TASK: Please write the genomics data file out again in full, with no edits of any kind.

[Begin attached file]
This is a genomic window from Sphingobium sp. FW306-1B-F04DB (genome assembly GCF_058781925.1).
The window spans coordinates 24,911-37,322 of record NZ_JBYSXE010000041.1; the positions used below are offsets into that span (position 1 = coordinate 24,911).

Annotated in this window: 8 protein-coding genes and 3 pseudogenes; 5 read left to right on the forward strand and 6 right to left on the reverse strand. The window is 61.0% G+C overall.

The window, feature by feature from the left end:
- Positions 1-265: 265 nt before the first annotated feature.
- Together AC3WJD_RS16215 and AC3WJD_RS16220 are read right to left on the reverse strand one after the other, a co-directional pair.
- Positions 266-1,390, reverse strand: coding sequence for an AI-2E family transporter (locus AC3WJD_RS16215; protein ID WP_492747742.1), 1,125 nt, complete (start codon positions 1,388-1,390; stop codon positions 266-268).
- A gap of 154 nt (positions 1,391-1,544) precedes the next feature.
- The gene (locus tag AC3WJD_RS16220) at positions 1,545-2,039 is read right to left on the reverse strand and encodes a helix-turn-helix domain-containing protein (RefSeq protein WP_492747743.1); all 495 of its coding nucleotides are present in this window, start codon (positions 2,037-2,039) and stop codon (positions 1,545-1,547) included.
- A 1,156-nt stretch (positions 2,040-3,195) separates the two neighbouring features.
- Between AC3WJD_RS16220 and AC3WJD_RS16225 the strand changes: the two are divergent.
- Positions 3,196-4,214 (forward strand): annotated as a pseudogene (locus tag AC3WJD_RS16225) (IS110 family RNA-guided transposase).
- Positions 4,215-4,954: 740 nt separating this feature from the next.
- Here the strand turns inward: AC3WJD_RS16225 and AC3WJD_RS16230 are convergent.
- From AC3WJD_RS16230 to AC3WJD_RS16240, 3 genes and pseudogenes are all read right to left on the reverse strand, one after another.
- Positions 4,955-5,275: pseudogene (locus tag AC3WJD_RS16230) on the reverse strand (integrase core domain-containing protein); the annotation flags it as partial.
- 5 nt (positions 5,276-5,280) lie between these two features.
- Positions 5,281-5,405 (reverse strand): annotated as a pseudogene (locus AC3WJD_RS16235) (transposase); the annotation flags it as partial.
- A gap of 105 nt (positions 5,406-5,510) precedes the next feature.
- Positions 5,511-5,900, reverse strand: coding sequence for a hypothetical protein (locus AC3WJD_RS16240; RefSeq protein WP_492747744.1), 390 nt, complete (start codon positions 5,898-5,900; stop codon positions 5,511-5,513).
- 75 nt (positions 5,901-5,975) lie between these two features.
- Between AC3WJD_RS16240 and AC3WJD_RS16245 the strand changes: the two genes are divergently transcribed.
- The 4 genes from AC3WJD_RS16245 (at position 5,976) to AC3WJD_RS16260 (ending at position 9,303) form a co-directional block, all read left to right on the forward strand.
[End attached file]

This is a genomic window from Sphingobium sp. FW306-1B-F04DB (genome assembly GCF_058781925.1).
The window spans coordinates 24,911-37,322 of record NZ_JBYSXE010000041.1; the positions used below are offsets into that span (position 1 = coordinate 24,911).

Annotated in this window: 8 protein-coding genes and 3 pseudogenes; 5 read left to right on the forward strand and 6 right to left on the reverse strand. The window is 61.0% G+C overall.

The window, feature by feature from the left end:
- Positions 1-265: 265 nt before the first annotated feature.
- Together AC3WJD_RS16215 and AC3WJD_RS16220 are read right to left on the reverse strand one after the other, a co-directional pair.
- Positions 266-1,390, reverse strand: coding sequence for an AI-2E family transporter (locus AC3WJD_RS16215; protein ID WP_492747742.1), 1,125 nt, complete (start codon positions 1,388-1,390; stop codon positions 266-268).
- A gap of 154 nt (positions 1,391-1,544) precedes the next feature.
- The gene (locus tag AC3WJD_RS16220) at positions 1,545-2,039 is read right to left on the reverse strand and encodes a helix-turn-helix domain-containing protein (RefSeq protein WP_492747743.1); all 495 of its coding nucleotides are present in this window, start codon (positions 2,037-2,039) and stop codon (positions 1,545-1,547) included.
- A 1,156-nt stretch (positions 2,040-3,195) separates the two neighbouring features.
- Between AC3WJD_RS16220 and AC3WJD_RS16225 the strand changes: the two are divergent.
- Positions 3,196-4,214 (forward strand): annotated as a pseudogene (locus tag AC3WJD_RS16225) (IS110 family RNA-guided transposase).
- Positions 4,215-4,954: 740 nt separating this feature from the next.
- Here the strand turns inward: AC3WJD_RS16225 and AC3WJD_RS16230 are convergent.
- From AC3WJD_RS16230 to AC3WJD_RS16240, 3 genes and pseudogenes are all read right to left on the reverse strand, one after another.
- Positions 4,955-5,275: pseudogene (locus tag AC3WJD_RS16230) on the reverse strand (integrase core domain-containing protein); the annotation flags it as partial.
- 5 nt (positions 5,276-5,280) lie between these two features.
- Positions 5,281-5,405 (reverse strand): annotated as a pseudogene (locus AC3WJD_RS16235) (transposase); the annotation flags it as partial.
- A gap of 105 nt (positions 5,406-5,510) precedes the next feature.
- Positions 5,511-5,900, reverse strand: coding sequence for a hypothetical protein (locus AC3WJD_RS16240; RefSeq protein WP_492747744.1), 390 nt, complete (start codon positions 5,898-5,900; stop codon positions 5,511-5,513).
- 75 nt (positions 5,901-5,975) lie between these two features.
- Between AC3WJD_RS16240 and AC3WJD_RS16245 the strand changes: the two genes are divergently transcribed.
- The 4 genes from AC3WJD_RS16245 (at position 5,976) to AC3WJD_RS16260 (ending at position 9,303) form a co-directional block, all read left to right on the forward strand.